the american economy and essentially saved it by kicking out all of these good-for-nothing ceos and making companies, once again, economically efficient and productive. these folks think they're heroes and they saved america. and the public thinks they are villains and their whole job is to enrich themselves and destroy jobs. >> narrator: the aftermath of some of the leveraged buyout deals was devastating: bankruptcies, factory closures, employees laid off. >> bain capital was never set up to be a job creation program. it was set up to make wealthy investors even wealthier. they didn't sit around the table talking about how many jobs this would create. oftentimes it was the opposite, how many jobs could be cut to make the company more efficient. >> mitt is a person who wants to be successful. making money is how you're measured in the private equity and venture capital business, but you're making money for your investors first and foremost, and that was always mitt's focus was to make money for them. >> narrator: the way those closest to him tell it, he had come to see himself as a white k
program. i do believe that's one of the reasons the economy is sluggish now. it was 2012 where the banks started increasing their loan. if you make the banks all profitable again it will take care of the rest of the economy and it doesn't work that way. >> rose: so you're not happy with the tarp program which others see as a success? >> how do you define "success?" we didn't go over the cliff. >> rose: and a lot of the loans have been paid back. >> on a cash-flow basis the tarp investment money has made money. if you look at it from a subs key standpoint-- in order, if citypaid 5% dividend, if they had to go to the market what would they have had to pay? it will never turn a profit on that basis. >> rose: the financial structure was so bad the interest rates would have been so high. >> people differ on how they measure costs, and i think, again, on a subsidy basis, if you looked at subsidies, they would not have made my -- >> rose: there is this. whenever i read about you during that time or whenever i talked to you, whenever i sat next to you at some event, the central thing i said abou
to get the money that we need in a way that won't tank the economy, that will increase the likelihood of economic growth?" and so, the problem now facing the country and the candidates is we're going to elect a candidate who is going to govern by asking us to make choices that we haven't anticipated. and as a result, we're going to feel betrayed to some extent, even if we voted for that candidate. >> the debates were the most watched in a long time. your field intersects politics and entertainment. do you think entertainment values had something to do with this? >> well, i think suspense was what was required down to the wire. and that's what we got. one won one, another won another. then a couple of draws. what could be better for keeping people watching? unfortunately, the lack of an answer to who sacrifices what is only the beginning of an endless list that, for me, is a reason to be disappointed, not just in the debates, but in the entire campaign. i want to find out about things that are important, about plutocracy taking over democracy, the widening gulf between the powerful and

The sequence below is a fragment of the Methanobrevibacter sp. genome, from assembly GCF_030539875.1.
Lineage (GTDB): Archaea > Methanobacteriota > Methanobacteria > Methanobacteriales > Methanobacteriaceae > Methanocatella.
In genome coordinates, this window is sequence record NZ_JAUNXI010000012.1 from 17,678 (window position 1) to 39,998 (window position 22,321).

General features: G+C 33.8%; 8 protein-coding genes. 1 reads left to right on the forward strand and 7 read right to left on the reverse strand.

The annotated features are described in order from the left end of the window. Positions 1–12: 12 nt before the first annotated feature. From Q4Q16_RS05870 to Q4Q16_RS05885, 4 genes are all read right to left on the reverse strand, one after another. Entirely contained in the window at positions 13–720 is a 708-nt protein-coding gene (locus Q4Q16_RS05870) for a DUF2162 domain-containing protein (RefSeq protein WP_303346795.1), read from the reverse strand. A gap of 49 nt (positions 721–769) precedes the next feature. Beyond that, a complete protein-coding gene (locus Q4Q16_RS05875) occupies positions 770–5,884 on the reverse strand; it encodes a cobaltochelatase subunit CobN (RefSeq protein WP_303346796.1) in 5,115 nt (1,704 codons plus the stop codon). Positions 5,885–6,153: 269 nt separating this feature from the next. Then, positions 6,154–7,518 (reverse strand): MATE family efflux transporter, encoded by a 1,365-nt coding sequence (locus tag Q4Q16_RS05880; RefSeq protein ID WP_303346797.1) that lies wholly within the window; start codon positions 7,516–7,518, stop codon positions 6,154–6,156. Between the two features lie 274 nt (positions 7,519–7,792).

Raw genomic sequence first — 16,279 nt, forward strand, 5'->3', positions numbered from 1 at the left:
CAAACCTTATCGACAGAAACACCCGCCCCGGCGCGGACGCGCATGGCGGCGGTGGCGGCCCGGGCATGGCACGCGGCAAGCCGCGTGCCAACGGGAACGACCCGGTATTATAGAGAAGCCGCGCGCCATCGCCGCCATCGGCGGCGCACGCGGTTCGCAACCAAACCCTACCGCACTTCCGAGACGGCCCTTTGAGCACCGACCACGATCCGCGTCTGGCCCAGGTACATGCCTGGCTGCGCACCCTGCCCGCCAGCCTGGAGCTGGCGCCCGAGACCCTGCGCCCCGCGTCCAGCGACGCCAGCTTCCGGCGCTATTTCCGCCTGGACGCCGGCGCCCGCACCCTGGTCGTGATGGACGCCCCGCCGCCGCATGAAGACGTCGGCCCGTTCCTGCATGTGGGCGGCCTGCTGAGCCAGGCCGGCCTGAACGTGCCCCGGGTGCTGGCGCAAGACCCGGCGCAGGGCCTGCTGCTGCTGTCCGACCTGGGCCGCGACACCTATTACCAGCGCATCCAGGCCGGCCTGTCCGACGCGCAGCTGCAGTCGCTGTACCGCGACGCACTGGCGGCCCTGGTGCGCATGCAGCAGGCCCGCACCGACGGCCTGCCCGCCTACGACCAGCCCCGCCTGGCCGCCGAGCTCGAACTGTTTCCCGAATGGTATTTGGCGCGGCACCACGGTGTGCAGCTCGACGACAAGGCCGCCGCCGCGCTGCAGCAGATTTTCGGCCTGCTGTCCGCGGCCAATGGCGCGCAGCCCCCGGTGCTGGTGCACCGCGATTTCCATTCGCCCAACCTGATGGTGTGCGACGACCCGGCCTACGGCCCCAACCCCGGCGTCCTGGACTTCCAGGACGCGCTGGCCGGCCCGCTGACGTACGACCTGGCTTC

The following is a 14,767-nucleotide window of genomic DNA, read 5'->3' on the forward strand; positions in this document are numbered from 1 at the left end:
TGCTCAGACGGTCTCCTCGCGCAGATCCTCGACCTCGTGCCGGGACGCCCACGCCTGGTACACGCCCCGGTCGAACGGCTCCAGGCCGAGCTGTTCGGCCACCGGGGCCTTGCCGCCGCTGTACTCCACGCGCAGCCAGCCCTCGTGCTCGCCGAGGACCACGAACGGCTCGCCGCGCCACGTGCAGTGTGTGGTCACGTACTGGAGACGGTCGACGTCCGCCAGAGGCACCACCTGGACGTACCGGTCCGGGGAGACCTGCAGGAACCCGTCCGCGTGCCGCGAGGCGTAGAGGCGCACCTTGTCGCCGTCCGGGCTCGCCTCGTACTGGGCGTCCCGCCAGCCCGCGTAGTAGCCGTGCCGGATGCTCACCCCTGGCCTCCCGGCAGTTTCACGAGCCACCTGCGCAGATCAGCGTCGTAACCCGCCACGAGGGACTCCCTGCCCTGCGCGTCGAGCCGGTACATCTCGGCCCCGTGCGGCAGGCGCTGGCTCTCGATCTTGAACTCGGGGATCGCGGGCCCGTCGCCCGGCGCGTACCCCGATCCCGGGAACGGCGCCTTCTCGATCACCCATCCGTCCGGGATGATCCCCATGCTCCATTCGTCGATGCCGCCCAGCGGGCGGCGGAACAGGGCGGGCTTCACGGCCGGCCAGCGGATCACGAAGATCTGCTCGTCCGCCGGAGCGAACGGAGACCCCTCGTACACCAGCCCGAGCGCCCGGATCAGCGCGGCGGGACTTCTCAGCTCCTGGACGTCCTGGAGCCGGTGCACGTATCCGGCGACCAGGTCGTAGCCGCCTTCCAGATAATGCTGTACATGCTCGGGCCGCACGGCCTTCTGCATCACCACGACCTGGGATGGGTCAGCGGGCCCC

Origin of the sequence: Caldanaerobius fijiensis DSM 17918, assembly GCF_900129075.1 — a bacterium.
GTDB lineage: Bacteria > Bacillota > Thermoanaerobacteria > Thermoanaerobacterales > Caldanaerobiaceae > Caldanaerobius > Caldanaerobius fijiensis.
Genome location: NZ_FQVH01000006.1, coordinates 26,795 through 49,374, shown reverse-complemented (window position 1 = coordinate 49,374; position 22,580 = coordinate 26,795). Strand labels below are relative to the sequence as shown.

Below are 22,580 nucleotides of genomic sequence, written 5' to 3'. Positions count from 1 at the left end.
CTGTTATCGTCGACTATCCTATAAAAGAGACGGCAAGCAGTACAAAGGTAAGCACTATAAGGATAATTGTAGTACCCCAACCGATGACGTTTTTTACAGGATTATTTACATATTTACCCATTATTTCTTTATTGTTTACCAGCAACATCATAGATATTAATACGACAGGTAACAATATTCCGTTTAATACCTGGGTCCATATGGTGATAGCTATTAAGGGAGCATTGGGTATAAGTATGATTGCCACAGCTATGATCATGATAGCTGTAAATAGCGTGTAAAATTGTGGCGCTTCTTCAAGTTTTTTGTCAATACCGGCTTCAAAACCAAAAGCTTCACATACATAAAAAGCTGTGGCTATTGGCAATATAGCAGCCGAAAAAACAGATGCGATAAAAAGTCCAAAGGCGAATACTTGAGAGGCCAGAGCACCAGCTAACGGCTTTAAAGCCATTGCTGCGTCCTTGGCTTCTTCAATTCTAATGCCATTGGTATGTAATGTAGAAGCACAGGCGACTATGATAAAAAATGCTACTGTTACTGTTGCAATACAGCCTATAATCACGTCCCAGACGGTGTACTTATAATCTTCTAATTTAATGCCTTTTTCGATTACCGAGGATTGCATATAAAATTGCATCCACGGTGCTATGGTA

on immigration reform? >> i think the economy has improved, and we are not in an emergency situation. the reality remains that the congressional republican party is for a much against immigration reform, so if the president is reelected, i think he will have a tremendous amount of support and an obligation to fulfill some promises, and that will be one of his priorities going forward. tavis: what happens if this does not become a major priority for him to? >> i think that would be a problem. i think he would lose a lot of support, and people would be betrayed. immigration reform has to be understood by recovery. there are nonpartisan studies that show immigration reform is a mechanism to drive economic growth. it just makes sense to america. there is a and a emotional aspect, and people feel really hurt and pushed away, but at the end of today, it is an economic issue, and that is the way it has to be framed. tavis: tell me why you believe they will take a different tack if mr. obama wins. if the president wins, he wins with a significant slice. the overwhelming majority of latinos will have vote